History of All Saints' Church, Church Lench

Images of All Saints' church, Church Lench

The parish church of All Saints' was originally built in the 12th century. Few traces of this building, consisting of a nave and a short chancel, now remain although the south doorway and the blocked-up north doorway have survived. The south aisle was added in the 14th and 15th centuries, initially as a Lady Chapel but later extended to form the complete aisle, with the Norman doorway being reset into the new southern wall. During the 15th century the nave roof was raised with the addition of the clerestory (upper) windows and a large window was inserted into the north wall of the nave.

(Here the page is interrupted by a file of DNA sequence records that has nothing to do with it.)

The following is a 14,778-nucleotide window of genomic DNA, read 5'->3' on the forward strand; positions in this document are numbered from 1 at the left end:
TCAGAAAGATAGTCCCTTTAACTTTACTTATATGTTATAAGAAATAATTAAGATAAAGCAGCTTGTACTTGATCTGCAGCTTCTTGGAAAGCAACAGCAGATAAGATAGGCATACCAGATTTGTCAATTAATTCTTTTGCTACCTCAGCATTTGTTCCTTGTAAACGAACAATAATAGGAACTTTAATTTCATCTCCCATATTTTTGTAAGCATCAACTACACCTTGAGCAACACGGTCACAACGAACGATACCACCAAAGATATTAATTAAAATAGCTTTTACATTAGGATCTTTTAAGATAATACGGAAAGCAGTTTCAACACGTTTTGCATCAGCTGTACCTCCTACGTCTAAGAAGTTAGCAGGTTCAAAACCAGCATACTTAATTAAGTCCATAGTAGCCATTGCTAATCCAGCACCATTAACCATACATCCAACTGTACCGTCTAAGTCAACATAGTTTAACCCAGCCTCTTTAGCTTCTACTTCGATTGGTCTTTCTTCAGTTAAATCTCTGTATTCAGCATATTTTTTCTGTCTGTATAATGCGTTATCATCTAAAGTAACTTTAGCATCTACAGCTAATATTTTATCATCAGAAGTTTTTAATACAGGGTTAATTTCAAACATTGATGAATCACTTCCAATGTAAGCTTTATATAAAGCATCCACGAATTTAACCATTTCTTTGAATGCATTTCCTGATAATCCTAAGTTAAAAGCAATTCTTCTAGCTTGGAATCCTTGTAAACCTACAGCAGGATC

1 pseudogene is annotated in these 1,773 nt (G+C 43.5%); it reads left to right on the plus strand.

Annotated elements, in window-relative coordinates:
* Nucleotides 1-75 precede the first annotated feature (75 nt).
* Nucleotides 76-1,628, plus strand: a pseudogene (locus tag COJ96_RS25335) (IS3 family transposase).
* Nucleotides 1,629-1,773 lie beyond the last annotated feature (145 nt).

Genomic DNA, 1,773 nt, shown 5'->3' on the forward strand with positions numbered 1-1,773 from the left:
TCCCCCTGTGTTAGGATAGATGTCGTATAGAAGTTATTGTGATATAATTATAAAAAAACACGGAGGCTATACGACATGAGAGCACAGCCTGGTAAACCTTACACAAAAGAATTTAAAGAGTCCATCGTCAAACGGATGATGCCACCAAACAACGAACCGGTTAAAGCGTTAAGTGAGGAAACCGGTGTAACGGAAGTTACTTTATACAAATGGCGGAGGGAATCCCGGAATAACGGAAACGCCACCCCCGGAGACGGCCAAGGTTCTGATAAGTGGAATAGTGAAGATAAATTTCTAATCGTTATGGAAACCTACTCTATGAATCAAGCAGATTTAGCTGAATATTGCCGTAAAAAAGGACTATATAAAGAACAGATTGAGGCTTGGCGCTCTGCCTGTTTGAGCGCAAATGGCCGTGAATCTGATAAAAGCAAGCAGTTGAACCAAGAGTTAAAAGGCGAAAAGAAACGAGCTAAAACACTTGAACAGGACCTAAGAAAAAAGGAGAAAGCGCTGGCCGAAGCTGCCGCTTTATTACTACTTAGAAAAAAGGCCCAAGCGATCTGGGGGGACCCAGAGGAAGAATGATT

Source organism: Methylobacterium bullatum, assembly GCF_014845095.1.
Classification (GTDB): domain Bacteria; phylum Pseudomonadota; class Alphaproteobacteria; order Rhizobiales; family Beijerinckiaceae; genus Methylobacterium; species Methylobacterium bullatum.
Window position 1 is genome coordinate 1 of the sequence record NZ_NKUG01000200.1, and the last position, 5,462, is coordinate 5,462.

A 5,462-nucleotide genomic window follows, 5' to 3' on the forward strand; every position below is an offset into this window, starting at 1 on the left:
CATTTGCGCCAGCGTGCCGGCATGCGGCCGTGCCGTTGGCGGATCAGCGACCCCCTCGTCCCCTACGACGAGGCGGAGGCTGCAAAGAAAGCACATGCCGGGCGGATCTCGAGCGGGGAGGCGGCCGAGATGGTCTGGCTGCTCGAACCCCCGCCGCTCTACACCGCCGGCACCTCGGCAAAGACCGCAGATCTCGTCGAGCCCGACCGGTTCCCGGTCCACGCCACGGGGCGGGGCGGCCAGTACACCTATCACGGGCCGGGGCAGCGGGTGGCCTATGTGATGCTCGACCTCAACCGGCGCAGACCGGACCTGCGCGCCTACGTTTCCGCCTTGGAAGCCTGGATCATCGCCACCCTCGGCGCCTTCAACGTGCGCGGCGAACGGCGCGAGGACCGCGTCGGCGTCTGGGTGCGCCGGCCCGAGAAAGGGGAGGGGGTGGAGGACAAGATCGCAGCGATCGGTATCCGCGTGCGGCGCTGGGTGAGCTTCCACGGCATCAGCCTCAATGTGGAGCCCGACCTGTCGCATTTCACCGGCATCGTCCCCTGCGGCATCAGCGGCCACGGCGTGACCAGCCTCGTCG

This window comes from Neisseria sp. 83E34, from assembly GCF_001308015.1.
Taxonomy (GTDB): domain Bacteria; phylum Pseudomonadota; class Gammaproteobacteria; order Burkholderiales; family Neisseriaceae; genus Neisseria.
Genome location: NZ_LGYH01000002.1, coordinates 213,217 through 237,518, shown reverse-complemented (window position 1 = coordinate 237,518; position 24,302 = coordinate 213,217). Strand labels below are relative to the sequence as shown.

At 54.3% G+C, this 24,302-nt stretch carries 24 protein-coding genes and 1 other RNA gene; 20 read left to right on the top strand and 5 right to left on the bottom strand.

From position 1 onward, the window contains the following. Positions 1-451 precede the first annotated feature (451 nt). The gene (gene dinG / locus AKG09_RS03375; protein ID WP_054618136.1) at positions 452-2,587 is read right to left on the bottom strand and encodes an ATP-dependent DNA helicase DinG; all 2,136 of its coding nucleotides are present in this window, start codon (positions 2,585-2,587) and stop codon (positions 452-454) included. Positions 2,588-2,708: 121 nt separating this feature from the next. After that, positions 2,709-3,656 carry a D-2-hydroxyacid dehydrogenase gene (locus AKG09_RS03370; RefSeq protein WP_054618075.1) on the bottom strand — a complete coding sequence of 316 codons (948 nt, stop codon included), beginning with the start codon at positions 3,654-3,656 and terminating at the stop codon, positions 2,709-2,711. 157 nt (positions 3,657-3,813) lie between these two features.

The 15th century also saw the construction of the lower stages of the tower; work which was completed during the 16th century. The tower houses a peal of six bells, the fifth of which is dated 1600 and bears the names of the churchwardens and the inscription "GEVEF THANKS TO GOD". The remaining bells were cast by Taylor of Loughborough in 1869-76. The bells were re-hung in 2000 for the Millennium.

Frederick Preedy stained glass

During the middle of the 19th century the church was extensively renovated under the direction of Frederick Preedy; a vestry was added, the organ installed and the chancel and porch were completely rebuilt. Between 1854 and 1867 new stained glass, designed by Preedy, was inserted into most of the windows in the church - some of the earliest examples of his stained glass work. The church is listed as a grade II* building.

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